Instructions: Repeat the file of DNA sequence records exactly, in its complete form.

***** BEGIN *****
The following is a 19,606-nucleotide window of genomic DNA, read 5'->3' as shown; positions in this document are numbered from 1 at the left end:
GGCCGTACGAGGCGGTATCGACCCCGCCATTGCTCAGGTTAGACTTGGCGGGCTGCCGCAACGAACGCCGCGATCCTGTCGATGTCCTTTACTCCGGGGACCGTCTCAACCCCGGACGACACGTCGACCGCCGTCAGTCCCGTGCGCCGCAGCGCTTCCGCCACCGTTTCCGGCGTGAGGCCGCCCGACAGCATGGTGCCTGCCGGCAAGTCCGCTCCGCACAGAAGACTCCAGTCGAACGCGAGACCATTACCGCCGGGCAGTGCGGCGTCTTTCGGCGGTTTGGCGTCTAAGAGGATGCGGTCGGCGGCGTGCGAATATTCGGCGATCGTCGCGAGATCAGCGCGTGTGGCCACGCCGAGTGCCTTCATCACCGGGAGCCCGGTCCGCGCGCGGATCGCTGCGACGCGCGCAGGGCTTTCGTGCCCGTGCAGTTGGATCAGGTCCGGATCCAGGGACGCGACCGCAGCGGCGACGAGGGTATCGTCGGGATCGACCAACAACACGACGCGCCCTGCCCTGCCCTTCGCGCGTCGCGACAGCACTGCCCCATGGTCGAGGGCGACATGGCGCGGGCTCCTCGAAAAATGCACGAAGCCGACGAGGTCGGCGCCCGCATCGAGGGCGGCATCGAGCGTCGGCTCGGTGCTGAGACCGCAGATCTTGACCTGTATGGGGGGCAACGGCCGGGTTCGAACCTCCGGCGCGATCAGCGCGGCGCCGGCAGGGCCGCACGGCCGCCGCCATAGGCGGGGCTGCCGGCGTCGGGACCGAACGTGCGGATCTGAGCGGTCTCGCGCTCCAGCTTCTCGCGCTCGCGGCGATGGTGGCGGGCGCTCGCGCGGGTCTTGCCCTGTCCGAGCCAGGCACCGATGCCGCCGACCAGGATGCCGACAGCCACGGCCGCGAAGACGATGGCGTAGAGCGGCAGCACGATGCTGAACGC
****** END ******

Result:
The following is a 19,606-nucleotide window of genomic DNA, read 5'->3' as shown; positions in this document are numbered from 1 at the left end:
GGCCGTACGAGGCGGTATCGACCCCGCCATTGCTCAGGTTAGACTTGGCGGGCTGCCGCAACGAACGCCGCGATCCTGTCGATGTCCTTTACTCCGGGGACCGTCTCAACCCCGGACGACACGTCGACCGCCGTCAGTCCCGTGCGCCGCAGCGCTTCCGCCACCGTTTCCGGCGTGAGGCCGCCCGACAGCATGGTGCCTGCCGGCAAGTCCGCTCCGCACAGAAGACTCCAGTCGAACGCGAGACCATTACCGCCGGGCAGTGCGGCGTCTTTCGGCGGTTTGGCGTCTAAGAGGATGCGGTCGGCGGCGTGCGAATATTCGGCGATCGTCGCGAGATCAGCGCGTGTGGCCACGCCGAGTGCCTTCATCACCGGGAGCCCGGTCCGCGCGCGGATCGCTGCGACGCGCGCAGGGCTTTCGTGCCCGTGCAGTTGGATCAGGTCCGGATCCAGGGACGCGACCGCAGCGGCGACGAGGGTATCGTCGGGATCGACCAACAACACGACGCGCCCTGCCCTGCCCTTCGCGCGTCGCGACAGCACTGCCCCATGGTCGAGGGCGACATGGCGCGGGCTCCTCGAAAAATGCACGAAGCCGACGAGGTCGGCGCCCGCATCGAGGGCGGCATCGAGCGTCGGCTCGGTGCTGAGACCGCAGATCTTGACCTGTATGGGGGGCAACGGCCGGGTTCGAACCTCCGGCGCGATCAGCGCGGCGCCGGCAGGGCCGCACGGCCGCCGCCATAGGCGGGGCTGCCGGCGTCGGGACCGAACGTGCGGATCTGAGCGGTCTCGCGCTCCAGCTTCTCGCGCTCGCGGCGATGGTGGCGGGCGCTCGCGCGGGTCTTGCCCTGTCCGAGCCAGGCACCGATGCCGCCGACCAGGATGCCGACAGCCACGGCCGCGAAGACGATGGCGTAGAGCGGCAGCACGATGCTGAACGC